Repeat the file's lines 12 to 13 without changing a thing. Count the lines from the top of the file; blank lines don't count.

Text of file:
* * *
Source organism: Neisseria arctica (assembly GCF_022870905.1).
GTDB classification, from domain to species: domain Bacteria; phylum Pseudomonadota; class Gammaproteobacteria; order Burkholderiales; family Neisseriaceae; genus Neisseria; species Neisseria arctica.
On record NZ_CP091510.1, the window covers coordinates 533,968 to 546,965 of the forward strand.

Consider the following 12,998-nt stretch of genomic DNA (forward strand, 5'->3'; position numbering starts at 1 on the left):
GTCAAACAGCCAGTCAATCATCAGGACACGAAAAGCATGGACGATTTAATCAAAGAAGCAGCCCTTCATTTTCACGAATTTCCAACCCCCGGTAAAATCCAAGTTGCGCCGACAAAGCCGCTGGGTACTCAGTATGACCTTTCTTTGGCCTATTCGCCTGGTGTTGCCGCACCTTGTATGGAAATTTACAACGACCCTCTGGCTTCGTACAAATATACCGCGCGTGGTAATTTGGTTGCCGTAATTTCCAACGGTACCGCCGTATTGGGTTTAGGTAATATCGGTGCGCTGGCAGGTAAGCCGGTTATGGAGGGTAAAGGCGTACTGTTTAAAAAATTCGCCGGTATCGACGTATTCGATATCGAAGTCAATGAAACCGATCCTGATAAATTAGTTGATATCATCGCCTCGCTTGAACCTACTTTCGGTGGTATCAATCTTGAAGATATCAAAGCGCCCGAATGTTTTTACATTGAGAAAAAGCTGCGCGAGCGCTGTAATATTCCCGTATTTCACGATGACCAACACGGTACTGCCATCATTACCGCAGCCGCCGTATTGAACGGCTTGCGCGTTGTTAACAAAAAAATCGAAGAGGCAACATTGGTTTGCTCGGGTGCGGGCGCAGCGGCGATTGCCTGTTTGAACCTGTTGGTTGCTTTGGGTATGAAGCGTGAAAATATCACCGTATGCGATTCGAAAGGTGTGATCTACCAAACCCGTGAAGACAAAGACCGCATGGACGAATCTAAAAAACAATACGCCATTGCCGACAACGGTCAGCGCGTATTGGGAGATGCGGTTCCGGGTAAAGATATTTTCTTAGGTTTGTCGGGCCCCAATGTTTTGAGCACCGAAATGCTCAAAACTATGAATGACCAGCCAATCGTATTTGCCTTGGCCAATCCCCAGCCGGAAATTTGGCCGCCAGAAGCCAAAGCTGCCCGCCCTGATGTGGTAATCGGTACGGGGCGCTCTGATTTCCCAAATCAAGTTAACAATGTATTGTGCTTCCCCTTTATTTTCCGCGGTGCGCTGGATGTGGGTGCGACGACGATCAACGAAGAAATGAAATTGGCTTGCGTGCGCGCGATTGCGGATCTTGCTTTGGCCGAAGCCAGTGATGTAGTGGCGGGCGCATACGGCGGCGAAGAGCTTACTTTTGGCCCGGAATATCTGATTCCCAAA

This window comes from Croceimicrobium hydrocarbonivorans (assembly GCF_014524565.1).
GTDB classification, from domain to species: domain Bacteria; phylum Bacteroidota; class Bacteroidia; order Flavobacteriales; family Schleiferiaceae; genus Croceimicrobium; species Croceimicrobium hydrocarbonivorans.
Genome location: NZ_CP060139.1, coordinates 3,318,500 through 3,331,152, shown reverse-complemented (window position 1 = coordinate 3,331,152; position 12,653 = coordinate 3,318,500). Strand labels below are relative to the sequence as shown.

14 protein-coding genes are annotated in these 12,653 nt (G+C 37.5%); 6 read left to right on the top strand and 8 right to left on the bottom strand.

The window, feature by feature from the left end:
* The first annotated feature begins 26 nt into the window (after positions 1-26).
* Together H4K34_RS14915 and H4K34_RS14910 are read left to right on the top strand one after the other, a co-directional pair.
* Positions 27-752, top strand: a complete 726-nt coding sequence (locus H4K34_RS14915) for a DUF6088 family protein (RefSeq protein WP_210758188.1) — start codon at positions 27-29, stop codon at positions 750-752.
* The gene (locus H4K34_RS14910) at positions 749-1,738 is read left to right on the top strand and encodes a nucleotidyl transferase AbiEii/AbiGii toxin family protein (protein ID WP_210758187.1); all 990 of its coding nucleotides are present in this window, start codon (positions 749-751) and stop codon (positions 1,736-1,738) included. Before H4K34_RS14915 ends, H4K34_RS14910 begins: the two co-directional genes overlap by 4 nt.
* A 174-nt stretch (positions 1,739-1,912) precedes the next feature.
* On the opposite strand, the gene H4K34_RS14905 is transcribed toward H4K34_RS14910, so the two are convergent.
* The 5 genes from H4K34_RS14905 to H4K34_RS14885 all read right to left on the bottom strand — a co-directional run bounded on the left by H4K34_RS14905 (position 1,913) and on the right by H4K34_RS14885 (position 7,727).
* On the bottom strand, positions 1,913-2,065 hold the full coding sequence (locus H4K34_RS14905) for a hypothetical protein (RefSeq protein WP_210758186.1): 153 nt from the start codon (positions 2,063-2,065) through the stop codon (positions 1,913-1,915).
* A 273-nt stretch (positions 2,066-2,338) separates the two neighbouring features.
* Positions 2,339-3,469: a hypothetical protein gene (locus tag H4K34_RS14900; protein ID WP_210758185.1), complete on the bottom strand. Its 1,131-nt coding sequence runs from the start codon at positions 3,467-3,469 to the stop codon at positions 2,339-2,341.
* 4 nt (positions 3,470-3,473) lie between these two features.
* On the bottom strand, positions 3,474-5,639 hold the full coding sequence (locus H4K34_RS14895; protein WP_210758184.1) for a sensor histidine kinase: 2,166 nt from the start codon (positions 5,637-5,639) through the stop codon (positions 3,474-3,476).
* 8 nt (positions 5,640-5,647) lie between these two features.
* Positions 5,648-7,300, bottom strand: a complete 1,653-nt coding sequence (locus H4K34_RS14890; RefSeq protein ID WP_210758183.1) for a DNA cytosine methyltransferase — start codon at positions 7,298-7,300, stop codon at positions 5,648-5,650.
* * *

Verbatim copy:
* Together H4K34_RS14915 and H4K34_RS14910 are read left to right on the top strand one after the other, a co-directional pair.
* Positions 27-752, top strand: a complete 726-nt coding sequence (locus H4K34_RS14915) for a DUF6088 family protein (RefSeq protein WP_210758188.1) — start codon at positions 27-29, stop codon at positions 750-752.